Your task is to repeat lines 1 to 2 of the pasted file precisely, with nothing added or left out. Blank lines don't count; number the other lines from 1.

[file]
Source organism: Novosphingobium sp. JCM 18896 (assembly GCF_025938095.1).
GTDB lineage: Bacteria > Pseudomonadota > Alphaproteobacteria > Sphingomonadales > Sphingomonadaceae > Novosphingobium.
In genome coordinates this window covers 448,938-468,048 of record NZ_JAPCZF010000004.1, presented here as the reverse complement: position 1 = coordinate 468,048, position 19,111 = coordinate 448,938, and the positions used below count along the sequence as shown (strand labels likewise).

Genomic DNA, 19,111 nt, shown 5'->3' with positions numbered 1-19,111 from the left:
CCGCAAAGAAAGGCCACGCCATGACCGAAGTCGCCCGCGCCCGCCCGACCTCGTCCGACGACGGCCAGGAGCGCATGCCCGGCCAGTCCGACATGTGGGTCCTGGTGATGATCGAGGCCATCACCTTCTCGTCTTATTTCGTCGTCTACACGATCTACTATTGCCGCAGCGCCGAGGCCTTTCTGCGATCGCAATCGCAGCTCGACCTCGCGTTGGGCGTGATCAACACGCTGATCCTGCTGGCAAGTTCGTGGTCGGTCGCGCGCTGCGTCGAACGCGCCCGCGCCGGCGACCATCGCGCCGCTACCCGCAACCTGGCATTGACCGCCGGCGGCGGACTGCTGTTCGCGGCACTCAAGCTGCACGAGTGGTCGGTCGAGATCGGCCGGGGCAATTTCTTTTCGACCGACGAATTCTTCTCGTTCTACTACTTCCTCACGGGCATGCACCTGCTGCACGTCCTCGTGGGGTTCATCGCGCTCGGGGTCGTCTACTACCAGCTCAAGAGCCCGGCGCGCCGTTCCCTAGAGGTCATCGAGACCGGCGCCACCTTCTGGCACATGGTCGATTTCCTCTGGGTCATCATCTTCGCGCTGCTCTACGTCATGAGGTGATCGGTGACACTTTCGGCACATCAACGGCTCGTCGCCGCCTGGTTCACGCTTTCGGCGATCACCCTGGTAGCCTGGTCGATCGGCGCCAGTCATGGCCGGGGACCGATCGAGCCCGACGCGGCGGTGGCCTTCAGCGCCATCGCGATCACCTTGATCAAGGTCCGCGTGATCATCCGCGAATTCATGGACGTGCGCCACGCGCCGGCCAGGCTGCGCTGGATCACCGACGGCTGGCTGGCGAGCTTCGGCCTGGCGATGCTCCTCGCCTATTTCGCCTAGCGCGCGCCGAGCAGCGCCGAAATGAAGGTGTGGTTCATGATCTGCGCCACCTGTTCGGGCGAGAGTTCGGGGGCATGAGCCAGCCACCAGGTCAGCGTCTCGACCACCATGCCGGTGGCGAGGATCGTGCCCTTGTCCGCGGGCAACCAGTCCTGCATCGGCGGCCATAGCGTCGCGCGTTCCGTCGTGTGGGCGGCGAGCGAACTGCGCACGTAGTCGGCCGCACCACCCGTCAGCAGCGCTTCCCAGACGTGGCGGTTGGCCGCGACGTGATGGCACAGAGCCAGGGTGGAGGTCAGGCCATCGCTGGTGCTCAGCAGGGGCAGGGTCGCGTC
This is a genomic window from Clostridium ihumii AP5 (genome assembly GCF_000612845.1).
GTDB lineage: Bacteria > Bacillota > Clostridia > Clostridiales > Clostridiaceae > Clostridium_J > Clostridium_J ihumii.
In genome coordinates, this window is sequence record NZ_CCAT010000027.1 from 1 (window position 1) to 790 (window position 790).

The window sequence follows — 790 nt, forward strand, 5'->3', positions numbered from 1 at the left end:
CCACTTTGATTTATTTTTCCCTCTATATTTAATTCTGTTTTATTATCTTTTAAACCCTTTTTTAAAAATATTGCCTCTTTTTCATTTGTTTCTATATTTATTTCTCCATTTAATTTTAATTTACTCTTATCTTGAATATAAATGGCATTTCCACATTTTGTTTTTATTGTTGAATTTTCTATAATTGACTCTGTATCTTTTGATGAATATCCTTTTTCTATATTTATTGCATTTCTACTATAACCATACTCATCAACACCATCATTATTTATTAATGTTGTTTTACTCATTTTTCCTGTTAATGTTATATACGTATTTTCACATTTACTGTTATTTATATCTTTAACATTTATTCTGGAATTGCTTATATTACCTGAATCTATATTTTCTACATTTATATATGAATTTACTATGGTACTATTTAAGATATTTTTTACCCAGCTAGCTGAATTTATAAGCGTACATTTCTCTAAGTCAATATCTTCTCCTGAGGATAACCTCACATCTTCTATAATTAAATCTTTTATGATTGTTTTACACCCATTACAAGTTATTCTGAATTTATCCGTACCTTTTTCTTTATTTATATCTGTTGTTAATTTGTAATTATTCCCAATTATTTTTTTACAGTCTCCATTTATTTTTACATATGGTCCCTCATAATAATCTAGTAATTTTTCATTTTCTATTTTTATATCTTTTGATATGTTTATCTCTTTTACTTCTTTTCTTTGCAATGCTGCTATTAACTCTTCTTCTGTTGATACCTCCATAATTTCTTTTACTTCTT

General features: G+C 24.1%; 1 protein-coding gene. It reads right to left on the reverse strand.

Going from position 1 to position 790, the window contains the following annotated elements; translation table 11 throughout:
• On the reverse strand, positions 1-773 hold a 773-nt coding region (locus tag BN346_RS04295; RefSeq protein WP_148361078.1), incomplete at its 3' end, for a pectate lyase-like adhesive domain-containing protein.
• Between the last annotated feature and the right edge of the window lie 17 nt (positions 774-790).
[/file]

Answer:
Source organism: Novosphingobium sp. JCM 18896 (assembly GCF_025938095.1).
GTDB lineage: Bacteria > Pseudomonadota > Alphaproteobacteria > Sphingomonadales > Sphingomonadaceae > Novosphingobium.